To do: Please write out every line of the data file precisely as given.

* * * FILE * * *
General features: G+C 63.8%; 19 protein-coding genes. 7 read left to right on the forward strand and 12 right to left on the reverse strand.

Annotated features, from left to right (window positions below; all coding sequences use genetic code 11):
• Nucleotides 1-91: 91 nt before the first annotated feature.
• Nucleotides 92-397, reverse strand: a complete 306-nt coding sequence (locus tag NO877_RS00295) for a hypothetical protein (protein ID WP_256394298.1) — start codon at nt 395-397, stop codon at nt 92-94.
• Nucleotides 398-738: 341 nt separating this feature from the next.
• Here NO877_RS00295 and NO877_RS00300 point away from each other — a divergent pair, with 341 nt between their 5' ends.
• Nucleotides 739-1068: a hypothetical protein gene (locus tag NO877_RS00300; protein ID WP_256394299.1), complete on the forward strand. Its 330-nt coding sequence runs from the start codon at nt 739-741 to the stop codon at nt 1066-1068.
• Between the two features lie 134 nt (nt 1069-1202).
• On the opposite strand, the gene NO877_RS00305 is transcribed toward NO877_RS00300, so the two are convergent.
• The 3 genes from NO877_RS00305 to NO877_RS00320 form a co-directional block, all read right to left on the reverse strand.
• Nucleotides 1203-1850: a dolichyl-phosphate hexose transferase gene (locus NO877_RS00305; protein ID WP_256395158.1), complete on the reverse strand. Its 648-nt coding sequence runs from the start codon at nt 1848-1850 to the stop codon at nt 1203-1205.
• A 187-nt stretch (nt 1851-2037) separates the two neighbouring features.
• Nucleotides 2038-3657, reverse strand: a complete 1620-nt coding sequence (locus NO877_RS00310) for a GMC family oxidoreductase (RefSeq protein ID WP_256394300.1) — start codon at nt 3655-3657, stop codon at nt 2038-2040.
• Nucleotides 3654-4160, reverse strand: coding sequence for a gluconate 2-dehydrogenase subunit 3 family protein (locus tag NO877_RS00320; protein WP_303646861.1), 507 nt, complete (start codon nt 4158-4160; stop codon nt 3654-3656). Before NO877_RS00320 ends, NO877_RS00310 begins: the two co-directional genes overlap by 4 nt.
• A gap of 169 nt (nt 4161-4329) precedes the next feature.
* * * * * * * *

General features: G+C 63.8%; 19 protein-coding genes. 7 read left to right on the forward strand and 12 right to left on the reverse strand.

Annotated features, from left to right (window positions below; all coding sequences use genetic code 11):
• Nucleotides 1-91: 91 nt before the first annotated feature.
• Nucleotides 92-397, reverse strand: a complete 306-nt coding sequence (locus tag NO877_RS00295) for a hypothetical protein (protein ID WP_256394298.1) — start codon at nt 395-397, stop codon at nt 92-94.
• Nucleotides 398-738: 341 nt separating this feature from the next.
• Here NO877_RS00295 and NO877_RS00300 point away from each other — a divergent pair, with 341 nt between their 5' ends.
• Nucleotides 739-1068: a hypothetical protein gene (locus tag NO877_RS00300; protein ID WP_256394299.1), complete on the forward strand. Its 330-nt coding sequence runs from the start codon at nt 739-741 to the stop codon at nt 1066-1068.
• Between the two features lie 134 nt (nt 1069-1202).
• On the opposite strand, the gene NO877_RS00305 is transcribed toward NO877_RS00300, so the two are convergent.
• The 3 genes from NO877_RS00305 to NO877_RS00320 form a co-directional block, all read right to left on the reverse strand.
• Nucleotides 1203-1850: a dolichyl-phosphate hexose transferase gene (locus NO877_RS00305; protein ID WP_256395158.1), complete on the reverse strand. Its 648-nt coding sequence runs from the start codon at nt 1848-1850 to the stop codon at nt 1203-1205.
• A 187-nt stretch (nt 1851-2037) separates the two neighbouring features.
• Nucleotides 2038-3657, reverse strand: a complete 1620-nt coding sequence (locus NO877_RS00310) for a GMC family oxidoreductase (RefSeq protein ID WP_256394300.1) — start codon at nt 3655-3657, stop codon at nt 2038-2040.
• Nucleotides 3654-4160, reverse strand: coding sequence for a gluconate 2-dehydrogenase subunit 3 family protein (locus tag NO877_RS00320; protein WP_303646861.1), 507 nt, complete (start codon nt 4158-4160; stop codon nt 3654-3656). Before NO877_RS00320 ends, NO877_RS00310 begins: the two co-directional genes overlap by 4 nt.
• A gap of 169 nt (nt 4161-4329) precedes the next feature.